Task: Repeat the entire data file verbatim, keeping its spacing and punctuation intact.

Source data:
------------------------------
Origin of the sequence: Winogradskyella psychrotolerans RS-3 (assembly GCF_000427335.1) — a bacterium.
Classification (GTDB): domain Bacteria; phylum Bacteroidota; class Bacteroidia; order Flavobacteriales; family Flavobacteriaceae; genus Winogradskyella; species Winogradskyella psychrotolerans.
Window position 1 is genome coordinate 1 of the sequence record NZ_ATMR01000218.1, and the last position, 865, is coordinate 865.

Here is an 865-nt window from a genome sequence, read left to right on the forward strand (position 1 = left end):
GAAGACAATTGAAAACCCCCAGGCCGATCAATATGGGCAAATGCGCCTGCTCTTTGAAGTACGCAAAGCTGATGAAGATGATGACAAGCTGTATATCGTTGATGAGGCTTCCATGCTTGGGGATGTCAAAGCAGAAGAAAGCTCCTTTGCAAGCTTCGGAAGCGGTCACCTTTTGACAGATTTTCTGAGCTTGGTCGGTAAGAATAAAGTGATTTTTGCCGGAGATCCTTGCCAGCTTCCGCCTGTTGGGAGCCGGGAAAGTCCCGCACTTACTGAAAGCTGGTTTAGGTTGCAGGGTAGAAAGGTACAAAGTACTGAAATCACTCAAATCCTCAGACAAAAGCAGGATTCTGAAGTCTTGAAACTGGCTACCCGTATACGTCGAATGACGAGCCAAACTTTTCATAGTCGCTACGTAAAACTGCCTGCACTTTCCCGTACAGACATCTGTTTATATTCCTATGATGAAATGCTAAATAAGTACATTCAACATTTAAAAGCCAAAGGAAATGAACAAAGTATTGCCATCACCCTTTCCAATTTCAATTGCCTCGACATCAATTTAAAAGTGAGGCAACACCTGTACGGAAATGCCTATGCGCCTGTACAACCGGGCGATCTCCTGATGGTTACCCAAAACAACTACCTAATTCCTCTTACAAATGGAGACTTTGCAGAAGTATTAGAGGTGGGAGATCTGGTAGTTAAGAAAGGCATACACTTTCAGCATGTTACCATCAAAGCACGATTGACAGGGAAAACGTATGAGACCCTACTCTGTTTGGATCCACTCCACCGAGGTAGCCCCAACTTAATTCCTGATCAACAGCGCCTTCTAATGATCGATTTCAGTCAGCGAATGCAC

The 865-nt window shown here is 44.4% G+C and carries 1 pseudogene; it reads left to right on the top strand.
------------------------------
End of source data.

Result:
Origin of the sequence: Winogradskyella psychrotolerans RS-3 (assembly GCF_000427335.1) — a bacterium.
Classification (GTDB): domain Bacteria; phylum Bacteroidota; class Bacteroidia; order Flavobacteriales; family Flavobacteriaceae; genus Winogradskyella; species Winogradskyella psychrotolerans.
Window position 1 is genome coordinate 1 of the sequence record NZ_ATMR01000218.1, and the last position, 865, is coordinate 865.

Here is an 865-nt window from a genome sequence, read left to right on the forward strand (position 1 = left end):
GAAGACAATTGAAAACCCCCAGGCCGATCAATATGGGCAAATGCGCCTGCTCTTTGAAGTACGCAAAGCTGATGAAGATGATGACAAGCTGTATATCGTTGATGAGGCTTCCATGCTTGGGGATGTCAAAGCAGAAGAAAGCTCCTTTGCAAGCTTCGGAAGCGGTCACCTTTTGACAGATTTTCTGAGCTTGGTCGGTAAGAATAAAGTGATTTTTGCCGGAGATCCTTGCCAGCTTCCGCCTGTTGGGAGCCGGGAAAGTCCCGCACTTACTGAAAGCTGGTTTAGGTTGCAGGGTAGAAAGGTACAAAGTACTGAAATCACTCAAATCCTCAGACAAAAGCAGGATTCTGAAGTCTTGAAACTGGCTACCCGTATACGTCGAATGACGAGCCAAACTTTTCATAGTCGCTACGTAAAACTGCCTGCACTTTCCCGTACAGACATCTGTTTATATTCCTATGATGAAATGCTAAATAAGTACATTCAACATTTAAAAGCCAAAGGAAATGAACAAAGTATTGCCATCACCCTTTCCAATTTCAATTGCCTCGACATCAATTTAAAAGTGAGGCAACACCTGTACGGAAATGCCTATGCGCCTGTACAACCGGGCGATCTCCTGATGGTTACCCAAAACAACTACCTAATTCCTCTTACAAATGGAGACTTTGCAGAAGTATTAGAGGTGGGAGATCTGGTAGTTAAGAAAGGCATACACTTTCAGCATGTTACCATCAAAGCACGATTGACAGGGAAAACGTATGAGACCCTACTCTGTTTGGATCCACTCCACCGAGGTAGCCCCAACTTAATTCCTGATCAACAGCGCCTTCTAATGATCGATTTCAGTCAGCGAATGCAC

The 865-nt window shown here is 44.4% G+C and carries 1 pseudogene; it reads left to right on the top strand.